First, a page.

Ethiopia is one of the largest and most diverse countries in Africa, with an impressive natural heritage and it is here that Born Free Foundation Ethiopia (BFFE) was officially established in 2008 to support the conservation and welfare of wild animals in Ethiopia, especially by tackling illegal trade and ownership.
This Centre, known as Ensessakotteh which means Animal Foot Print in Amharic, is the first of its kind in the region. Ensessakotteh is not a zoo. It provides rehabilitation facilities and lifetime care for injured and orphaned animals as well as for wild animals confiscated from illegal trade and ownership. Wherever possible rescued animals will be released back in to the wild, under carefully considered release protocols, in collaboration with the Wildlife Authority – EWCA. Continue reading →
In May, The Bat Conservation Trust was selected to receive a £1,000 donation as part of Animal Friends’ Employee of the Month scheme. The Bat Conservation Trust works to secure the future of bats in our changing world by monitoring, studying and protecting bats UK’s as well conserving their natural landscapes.
Bats have suffered huge declines in recent history due to loss of roosting habitats. Bats roost in trees, caves and buildings; building renovations, conversions and new developments have all impacted negatively on bats. Changes in farming has resulted in the use of pesticide and the loss of hedgerows, meaning bats have seen their food supply dwindle (insects) and lost vital foraging habitat. Numbers are dangerously low in some bat populations, with fewer than 1000 grey long-eared bats located at just ten roost sites in the country and only one known greater mouse-eared bat left in the UK. Continue reading →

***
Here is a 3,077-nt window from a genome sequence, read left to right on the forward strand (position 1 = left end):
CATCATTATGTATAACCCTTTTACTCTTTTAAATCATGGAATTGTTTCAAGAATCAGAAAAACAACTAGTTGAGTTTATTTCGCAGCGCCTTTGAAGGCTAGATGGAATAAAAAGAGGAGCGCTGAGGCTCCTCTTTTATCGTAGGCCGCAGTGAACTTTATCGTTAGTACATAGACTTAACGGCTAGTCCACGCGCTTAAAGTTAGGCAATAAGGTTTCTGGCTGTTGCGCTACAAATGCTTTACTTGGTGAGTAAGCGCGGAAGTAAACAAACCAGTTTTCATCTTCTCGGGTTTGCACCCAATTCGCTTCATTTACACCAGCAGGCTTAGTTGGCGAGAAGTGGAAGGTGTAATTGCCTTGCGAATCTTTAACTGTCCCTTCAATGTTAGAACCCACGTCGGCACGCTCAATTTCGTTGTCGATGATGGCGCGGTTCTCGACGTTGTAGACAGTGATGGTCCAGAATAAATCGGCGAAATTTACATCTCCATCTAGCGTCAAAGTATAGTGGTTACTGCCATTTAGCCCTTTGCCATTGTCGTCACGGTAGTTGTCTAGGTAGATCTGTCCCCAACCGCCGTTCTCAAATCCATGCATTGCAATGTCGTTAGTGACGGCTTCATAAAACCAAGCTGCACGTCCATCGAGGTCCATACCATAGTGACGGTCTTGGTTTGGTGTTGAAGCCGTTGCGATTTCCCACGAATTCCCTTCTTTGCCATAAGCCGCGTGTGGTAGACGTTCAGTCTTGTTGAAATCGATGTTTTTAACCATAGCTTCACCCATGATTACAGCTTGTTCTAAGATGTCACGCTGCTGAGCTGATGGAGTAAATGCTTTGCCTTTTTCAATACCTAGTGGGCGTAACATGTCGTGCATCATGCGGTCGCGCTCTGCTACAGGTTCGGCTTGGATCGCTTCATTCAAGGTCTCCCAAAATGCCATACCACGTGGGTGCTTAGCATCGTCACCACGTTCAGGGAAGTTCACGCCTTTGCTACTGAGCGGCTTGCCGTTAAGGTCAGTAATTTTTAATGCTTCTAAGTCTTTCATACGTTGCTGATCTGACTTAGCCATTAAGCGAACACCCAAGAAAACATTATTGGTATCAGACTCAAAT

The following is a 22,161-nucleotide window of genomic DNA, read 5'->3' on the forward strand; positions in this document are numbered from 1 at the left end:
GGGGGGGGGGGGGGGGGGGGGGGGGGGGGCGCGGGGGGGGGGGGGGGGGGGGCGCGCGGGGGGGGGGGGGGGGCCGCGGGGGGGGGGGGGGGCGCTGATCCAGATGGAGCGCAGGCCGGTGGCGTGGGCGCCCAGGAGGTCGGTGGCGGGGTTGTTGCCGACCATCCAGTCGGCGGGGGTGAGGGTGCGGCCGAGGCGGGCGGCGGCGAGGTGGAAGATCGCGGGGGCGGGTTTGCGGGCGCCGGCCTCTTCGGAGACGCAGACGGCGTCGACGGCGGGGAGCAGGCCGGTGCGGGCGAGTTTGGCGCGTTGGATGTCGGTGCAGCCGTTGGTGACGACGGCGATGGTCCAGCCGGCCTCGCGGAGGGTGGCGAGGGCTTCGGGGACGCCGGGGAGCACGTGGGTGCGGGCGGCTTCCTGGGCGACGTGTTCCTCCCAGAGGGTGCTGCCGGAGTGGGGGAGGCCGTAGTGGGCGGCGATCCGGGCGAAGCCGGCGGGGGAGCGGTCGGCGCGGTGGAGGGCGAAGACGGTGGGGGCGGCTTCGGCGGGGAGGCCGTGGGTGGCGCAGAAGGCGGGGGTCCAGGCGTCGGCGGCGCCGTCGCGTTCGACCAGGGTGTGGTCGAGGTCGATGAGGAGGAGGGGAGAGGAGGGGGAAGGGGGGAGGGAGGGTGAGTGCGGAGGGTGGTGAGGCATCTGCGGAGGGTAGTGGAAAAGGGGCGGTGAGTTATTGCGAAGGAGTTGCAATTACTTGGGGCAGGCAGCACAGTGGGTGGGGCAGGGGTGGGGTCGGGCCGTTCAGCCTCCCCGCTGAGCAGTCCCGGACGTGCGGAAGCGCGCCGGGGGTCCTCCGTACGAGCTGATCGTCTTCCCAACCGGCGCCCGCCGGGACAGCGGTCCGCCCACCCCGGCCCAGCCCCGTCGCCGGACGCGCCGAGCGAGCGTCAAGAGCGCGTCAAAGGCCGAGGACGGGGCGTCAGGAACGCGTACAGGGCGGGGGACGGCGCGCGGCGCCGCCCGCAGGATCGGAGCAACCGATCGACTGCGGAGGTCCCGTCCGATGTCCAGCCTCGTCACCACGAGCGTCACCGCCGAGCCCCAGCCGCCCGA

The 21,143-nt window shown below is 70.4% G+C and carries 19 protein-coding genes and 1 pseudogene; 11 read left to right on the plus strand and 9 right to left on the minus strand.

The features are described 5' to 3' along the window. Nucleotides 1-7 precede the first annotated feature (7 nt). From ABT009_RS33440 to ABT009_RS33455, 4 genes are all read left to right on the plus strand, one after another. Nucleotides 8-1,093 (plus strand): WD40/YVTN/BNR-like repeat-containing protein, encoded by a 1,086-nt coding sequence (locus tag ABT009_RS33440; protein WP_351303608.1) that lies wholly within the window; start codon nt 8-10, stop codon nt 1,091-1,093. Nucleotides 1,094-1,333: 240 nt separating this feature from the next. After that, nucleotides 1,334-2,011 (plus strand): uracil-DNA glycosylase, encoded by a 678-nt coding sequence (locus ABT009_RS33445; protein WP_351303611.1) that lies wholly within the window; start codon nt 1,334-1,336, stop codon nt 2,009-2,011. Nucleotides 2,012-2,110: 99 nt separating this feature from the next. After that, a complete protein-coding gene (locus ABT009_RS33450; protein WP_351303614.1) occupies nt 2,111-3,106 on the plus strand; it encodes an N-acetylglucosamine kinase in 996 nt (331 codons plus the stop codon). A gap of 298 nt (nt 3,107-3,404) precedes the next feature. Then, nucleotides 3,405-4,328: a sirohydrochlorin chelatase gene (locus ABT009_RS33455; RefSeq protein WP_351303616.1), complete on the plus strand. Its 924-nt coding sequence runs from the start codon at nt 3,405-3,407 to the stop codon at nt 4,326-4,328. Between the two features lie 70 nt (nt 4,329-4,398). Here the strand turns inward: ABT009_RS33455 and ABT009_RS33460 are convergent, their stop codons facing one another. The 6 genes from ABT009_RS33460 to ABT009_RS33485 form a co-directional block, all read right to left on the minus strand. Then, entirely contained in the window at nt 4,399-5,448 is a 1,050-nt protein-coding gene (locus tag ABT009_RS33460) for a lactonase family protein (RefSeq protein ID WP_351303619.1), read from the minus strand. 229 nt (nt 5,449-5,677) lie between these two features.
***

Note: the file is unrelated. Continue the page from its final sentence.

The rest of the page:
Plans to build a new breeding centre to supply beagles for animal testing have been submitted to the planning committee for East Riding in Yorkshire. The company, named B&K Universal, is a branch of Marshal BioResources and has argued that certain laws require new medication to be tested on animals before human trials can take place. The plans put forward would see a large structure built that would be capable of supplying 2,000 dogs a year.
As an animal lover I find the fact that we still test on animals absolutely shocking, especially in this day and age when advances in science mean that more and more alternative ways of testing are cropping up. However, what I find even more disturbing in cases like this is that the company already has a licence from the Home Office to breed the beagles for such a use. They also already own the land at the site, with their initial plans being rejected by the planning committee in January due to breaches of planning laws such as noise pollution; nothing to do with the morality of using beagles for testing. So if these new plans are in keeping with the committee’s laws, then there is every chance that the project will be given the green light; disgusting. Continue reading →